Halloween in Germany

it’s a Hamburger pumpkin (not in Hamburg, though). Get it? 😉

Wir spuken heut vor Deinem Haus

und machen viel Geschrei

Gibst Du uns Süßigkeiten raus,

dann ist es schnell vorbei!

A few years ago (maybe more than a few, but definitely less than ten), Halloween made it to Germany. I could be cynical and say that like for McDonalds, commercialism can set cultural trends. I could also say that, of course Halloween is successful in Germany, because any opportunity to decorate and have fun will be driven by the market.

Stores here were filled with Halloween themed decorations and food. I was able to buy Halloween (pumpkin) soup, nibble on Halloween Munch, sip Halloween beer and look at the dozens of different kinds of Halloween candles and plastic pumpkins on sale. It was bizarre to see the things I associate with October in the U.S. with German labels and Euro pricetags.

However, after seeing Halloween take place this Friday, it’s clear that is has been accepted here.  While it may have had U.S. commercial origins (like many U.S. trends in Germany), it will slowly become German. I mean, clearly it is compatible with public transportation use.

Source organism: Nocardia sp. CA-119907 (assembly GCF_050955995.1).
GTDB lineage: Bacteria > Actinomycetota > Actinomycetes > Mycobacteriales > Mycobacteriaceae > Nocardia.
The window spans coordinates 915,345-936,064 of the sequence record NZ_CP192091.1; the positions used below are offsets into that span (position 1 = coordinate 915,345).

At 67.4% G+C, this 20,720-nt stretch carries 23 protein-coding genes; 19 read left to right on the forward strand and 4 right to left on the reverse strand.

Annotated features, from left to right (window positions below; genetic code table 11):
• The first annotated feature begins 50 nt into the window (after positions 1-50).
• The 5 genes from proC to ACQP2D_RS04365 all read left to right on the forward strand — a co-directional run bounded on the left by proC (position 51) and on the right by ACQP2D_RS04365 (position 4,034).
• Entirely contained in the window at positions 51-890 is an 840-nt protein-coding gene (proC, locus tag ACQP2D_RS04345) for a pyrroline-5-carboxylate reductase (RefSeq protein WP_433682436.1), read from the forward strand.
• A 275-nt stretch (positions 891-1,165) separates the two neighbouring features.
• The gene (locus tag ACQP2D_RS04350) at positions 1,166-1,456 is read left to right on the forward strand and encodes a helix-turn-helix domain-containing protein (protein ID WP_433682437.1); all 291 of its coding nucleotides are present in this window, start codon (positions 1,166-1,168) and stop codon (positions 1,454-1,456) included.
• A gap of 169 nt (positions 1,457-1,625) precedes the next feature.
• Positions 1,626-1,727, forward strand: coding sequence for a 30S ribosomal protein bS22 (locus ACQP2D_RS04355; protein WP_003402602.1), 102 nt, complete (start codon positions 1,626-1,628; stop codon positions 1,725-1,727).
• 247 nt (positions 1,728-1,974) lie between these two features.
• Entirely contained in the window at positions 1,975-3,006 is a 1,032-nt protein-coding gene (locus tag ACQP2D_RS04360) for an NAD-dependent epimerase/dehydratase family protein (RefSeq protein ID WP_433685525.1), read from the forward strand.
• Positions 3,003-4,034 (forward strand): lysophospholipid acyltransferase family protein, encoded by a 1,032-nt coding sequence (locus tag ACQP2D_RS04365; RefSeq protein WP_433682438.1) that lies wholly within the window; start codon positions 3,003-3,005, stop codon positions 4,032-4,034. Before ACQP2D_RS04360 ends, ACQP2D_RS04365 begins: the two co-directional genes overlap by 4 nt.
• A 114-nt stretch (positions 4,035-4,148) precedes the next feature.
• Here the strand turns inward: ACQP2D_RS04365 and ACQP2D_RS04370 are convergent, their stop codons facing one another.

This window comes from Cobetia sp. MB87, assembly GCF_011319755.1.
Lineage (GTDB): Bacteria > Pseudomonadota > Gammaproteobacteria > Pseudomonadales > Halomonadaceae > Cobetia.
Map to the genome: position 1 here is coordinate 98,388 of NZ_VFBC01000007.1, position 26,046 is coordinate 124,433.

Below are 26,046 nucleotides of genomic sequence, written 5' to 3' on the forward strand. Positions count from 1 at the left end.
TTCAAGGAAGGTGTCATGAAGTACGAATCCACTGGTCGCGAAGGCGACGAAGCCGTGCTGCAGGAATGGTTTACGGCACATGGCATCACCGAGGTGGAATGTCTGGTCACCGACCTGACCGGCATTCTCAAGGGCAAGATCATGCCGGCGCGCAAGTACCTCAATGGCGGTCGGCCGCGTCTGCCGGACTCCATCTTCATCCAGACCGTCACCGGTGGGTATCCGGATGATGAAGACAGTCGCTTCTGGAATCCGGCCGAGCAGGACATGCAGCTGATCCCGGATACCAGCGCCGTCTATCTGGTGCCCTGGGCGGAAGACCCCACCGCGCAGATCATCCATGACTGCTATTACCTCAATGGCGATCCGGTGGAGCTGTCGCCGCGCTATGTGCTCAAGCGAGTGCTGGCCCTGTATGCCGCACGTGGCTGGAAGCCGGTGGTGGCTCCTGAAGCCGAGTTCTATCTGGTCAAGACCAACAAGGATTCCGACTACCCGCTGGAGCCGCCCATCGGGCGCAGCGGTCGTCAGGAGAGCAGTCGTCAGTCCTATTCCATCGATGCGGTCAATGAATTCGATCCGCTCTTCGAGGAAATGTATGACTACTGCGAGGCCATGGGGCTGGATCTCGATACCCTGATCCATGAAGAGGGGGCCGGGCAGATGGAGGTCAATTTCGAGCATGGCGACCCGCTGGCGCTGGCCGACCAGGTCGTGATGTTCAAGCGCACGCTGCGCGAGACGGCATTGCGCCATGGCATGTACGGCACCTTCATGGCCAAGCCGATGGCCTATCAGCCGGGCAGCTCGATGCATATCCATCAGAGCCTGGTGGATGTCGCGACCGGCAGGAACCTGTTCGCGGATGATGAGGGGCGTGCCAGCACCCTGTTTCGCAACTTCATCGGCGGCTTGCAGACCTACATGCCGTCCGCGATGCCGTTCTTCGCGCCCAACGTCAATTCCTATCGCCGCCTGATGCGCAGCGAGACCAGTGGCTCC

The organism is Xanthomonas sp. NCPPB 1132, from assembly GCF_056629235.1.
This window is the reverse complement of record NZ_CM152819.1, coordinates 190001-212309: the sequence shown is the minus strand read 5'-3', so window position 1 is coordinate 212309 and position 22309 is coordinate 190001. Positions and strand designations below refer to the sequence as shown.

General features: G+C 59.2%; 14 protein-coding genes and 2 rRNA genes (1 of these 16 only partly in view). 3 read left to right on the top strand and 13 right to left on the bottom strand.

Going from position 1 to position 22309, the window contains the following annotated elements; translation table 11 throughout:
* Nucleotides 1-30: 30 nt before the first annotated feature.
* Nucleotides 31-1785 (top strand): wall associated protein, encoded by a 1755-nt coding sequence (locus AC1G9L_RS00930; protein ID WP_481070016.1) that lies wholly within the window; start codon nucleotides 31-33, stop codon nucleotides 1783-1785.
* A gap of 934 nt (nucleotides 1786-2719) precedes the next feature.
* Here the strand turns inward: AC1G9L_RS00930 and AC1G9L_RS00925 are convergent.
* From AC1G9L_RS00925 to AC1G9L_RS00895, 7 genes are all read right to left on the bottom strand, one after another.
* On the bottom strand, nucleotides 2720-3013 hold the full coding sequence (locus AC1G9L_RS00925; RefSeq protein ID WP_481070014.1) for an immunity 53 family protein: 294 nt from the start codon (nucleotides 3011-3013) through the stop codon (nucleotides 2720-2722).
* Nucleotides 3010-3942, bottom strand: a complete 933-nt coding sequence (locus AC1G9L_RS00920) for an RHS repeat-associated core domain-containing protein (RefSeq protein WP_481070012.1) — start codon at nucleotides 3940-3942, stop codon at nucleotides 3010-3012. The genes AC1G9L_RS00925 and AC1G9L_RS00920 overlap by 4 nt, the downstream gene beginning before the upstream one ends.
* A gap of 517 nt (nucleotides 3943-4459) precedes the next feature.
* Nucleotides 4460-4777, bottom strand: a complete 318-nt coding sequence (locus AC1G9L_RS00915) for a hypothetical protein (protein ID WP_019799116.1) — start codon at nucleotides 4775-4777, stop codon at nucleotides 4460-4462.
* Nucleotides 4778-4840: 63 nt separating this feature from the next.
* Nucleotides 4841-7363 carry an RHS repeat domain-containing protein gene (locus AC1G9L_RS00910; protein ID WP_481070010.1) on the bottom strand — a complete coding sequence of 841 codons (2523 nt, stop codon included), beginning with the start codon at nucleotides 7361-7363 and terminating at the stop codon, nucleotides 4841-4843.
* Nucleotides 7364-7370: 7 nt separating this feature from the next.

Bender in der U-Bahn

Foto von echtlustig.com

I was surprised to learn that the Germans have their own rhymes for the children to say when they go from door to door. I can’t even remember if U.S. kids still say things like “Trick or Treat, smell my feet, give me something good to eat.” But the German children, dressed up in the same classical witch, grim-reaper, scary costumes, had to earn their candy here. And in regards to the costumes, I noticed that they were more traditional. I felt like Halloween in Germany is therefore a little more closely tied with the original intention of the holiday. I wonder if it has to do with the fact that the 31. of October is also Reformation Day.

Maybe that’s why the “tricks” are rather mild. The worst “Streiks” I saw was shaving cream on the handles to mail boxes.

Another difference I noticed here is that children went from shop to shop and into restaurants, and the Kiosk cashiers or bartenders were actually prepared with candy to give to the children.

I enjoyed being able to see something traditionally U.S. here… it made me feel a little homesick. I myself didn’t take part in the festivities (Halloween on a Friday was a good excuse to party), but I had my Halloween towel hanging out all week. Counts for something, right?

And as last proof that the Germans do Halloween like the U.S. Americans, consider this pumpkin leftover from the holiday. Nov. 2nd and still out!

2014-11-02 18.40.14

At least this isn’t South Florida. there the pumpkins are lucky when they make it to the 31st.

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